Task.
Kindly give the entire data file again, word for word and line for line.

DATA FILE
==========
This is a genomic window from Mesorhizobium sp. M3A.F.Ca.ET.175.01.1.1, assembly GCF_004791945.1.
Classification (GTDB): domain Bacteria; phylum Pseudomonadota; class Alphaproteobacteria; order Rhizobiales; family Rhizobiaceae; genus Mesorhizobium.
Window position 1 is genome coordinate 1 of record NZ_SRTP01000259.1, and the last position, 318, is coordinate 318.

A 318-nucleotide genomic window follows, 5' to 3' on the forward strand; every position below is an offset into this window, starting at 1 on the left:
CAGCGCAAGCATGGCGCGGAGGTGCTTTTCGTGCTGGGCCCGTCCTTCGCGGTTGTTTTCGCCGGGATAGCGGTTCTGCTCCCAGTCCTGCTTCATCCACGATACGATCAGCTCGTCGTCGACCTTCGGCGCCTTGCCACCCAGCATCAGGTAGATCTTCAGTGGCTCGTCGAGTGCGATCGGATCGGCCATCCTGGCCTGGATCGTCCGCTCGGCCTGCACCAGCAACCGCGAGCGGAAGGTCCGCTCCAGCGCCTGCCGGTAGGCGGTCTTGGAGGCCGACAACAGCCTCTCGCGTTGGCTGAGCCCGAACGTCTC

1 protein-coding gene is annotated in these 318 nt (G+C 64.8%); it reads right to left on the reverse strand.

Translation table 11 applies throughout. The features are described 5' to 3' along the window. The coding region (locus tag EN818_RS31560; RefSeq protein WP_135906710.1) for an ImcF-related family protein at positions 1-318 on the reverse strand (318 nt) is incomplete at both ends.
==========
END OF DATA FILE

This is a genomic window from Mesorhizobium sp. M3A.F.Ca.ET.175.01.1.1, assembly GCF_004791945.1.
Classification (GTDB): domain Bacteria; phylum Pseudomonadota; class Alphaproteobacteria; order Rhizobiales; family Rhizobiaceae; genus Mesorhizobium.
Window position 1 is genome coordinate 1 of record NZ_SRTP01000259.1, and the last position, 318, is coordinate 318.

A 318-nucleotide genomic window follows, 5' to 3' on the forward strand; every position below is an offset into this window, starting at 1 on the left:
CAGCGCAAGCATGGCGCGGAGGTGCTTTTCGTGCTGGGCCCGTCCTTCGCGGTTGTTTTCGCCGGGATAGCGGTTCTGCTCCCAGTCCTGCTTCATCCACGATACGATCAGCTCGTCGTCGACCTTCGGCGCCTTGCCACCCAGCATCAGGTAGATCTTCAGTGGCTCGTCGAGTGCGATCGGATCGGCCATCCTGGCCTGGATCGTCCGCTCGGCCTGCACCAGCAACCGCGAGCGGAAGGTCCGCTCCAGCGCCTGCCGGTAGGCGGTCTTGGAGGCCGACAACAGCCTCTCGCGTTGGCTGAGCCCGAACGTCTC

1 protein-coding gene is annotated in these 318 nt (G+C 64.8%); it reads right to left on the reverse strand.

Translation table 11 applies throughout. The features are described 5' to 3' along the window. The coding region (locus tag EN818_RS31560; RefSeq protein WP_135906710.1) for an ImcF-related family protein at positions 1-318 on the reverse strand (318 nt) is incomplete at both ends.